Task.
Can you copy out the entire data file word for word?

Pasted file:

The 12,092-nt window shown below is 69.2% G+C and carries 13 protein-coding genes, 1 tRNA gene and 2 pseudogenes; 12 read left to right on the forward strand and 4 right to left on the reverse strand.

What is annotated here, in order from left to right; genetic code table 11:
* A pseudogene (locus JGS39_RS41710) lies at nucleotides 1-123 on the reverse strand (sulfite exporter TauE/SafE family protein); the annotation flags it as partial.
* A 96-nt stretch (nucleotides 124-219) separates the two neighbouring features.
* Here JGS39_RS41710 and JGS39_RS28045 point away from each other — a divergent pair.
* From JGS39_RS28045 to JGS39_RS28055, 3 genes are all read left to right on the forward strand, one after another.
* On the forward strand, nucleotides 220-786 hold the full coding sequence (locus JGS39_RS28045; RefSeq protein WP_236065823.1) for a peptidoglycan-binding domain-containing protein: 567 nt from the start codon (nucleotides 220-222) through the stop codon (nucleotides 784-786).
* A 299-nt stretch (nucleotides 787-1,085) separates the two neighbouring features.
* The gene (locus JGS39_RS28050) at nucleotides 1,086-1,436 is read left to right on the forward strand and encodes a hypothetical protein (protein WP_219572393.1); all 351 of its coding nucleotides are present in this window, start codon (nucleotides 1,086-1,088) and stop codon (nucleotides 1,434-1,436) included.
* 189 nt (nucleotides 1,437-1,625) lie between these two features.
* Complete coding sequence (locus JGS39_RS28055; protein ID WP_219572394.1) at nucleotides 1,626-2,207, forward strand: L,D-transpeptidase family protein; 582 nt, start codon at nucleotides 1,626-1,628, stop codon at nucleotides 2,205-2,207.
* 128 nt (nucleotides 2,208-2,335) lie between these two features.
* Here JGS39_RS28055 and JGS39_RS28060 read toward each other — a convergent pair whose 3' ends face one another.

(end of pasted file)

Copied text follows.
The 12,092-nt window shown below is 69.2% G+C and carries 13 protein-coding genes, 1 tRNA gene and 2 pseudogenes; 12 read left to right on the forward strand and 4 right to left on the reverse strand.

What is annotated here, in order from left to right; genetic code table 11:
* A pseudogene (locus JGS39_RS41710) lies at nucleotides 1-123 on the reverse strand (sulfite exporter TauE/SafE family protein); the annotation flags it as partial.
* A 96-nt stretch (nucleotides 124-219) separates the two neighbouring features.
* Here JGS39_RS41710 and JGS39_RS28045 point away from each other — a divergent pair.
* From JGS39_RS28045 to JGS39_RS28055, 3 genes are all read left to right on the forward strand, one after another.
* On the forward strand, nucleotides 220-786 hold the full coding sequence (locus JGS39_RS28045; RefSeq protein WP_236065823.1) for a peptidoglycan-binding domain-containing protein: 567 nt from the start codon (nucleotides 220-222) through the stop codon (nucleotides 784-786).
* A 299-nt stretch (nucleotides 787-1,085) separates the two neighbouring features.
* The gene (locus JGS39_RS28050) at nucleotides 1,086-1,436 is read left to right on the forward strand and encodes a hypothetical protein (protein WP_219572393.1); all 351 of its coding nucleotides are present in this window, start codon (nucleotides 1,086-1,088) and stop codon (nucleotides 1,434-1,436) included.
* 189 nt (nucleotides 1,437-1,625) lie between these two features.
* Complete coding sequence (locus JGS39_RS28055; protein ID WP_219572394.1) at nucleotides 1,626-2,207, forward strand: L,D-transpeptidase family protein; 582 nt, start codon at nucleotides 1,626-1,628, stop codon at nucleotides 2,205-2,207.
* 128 nt (nucleotides 2,208-2,335) lie between these two features.
* Here JGS39_RS28055 and JGS39_RS28060 read toward each other — a convergent pair whose 3' ends face one another.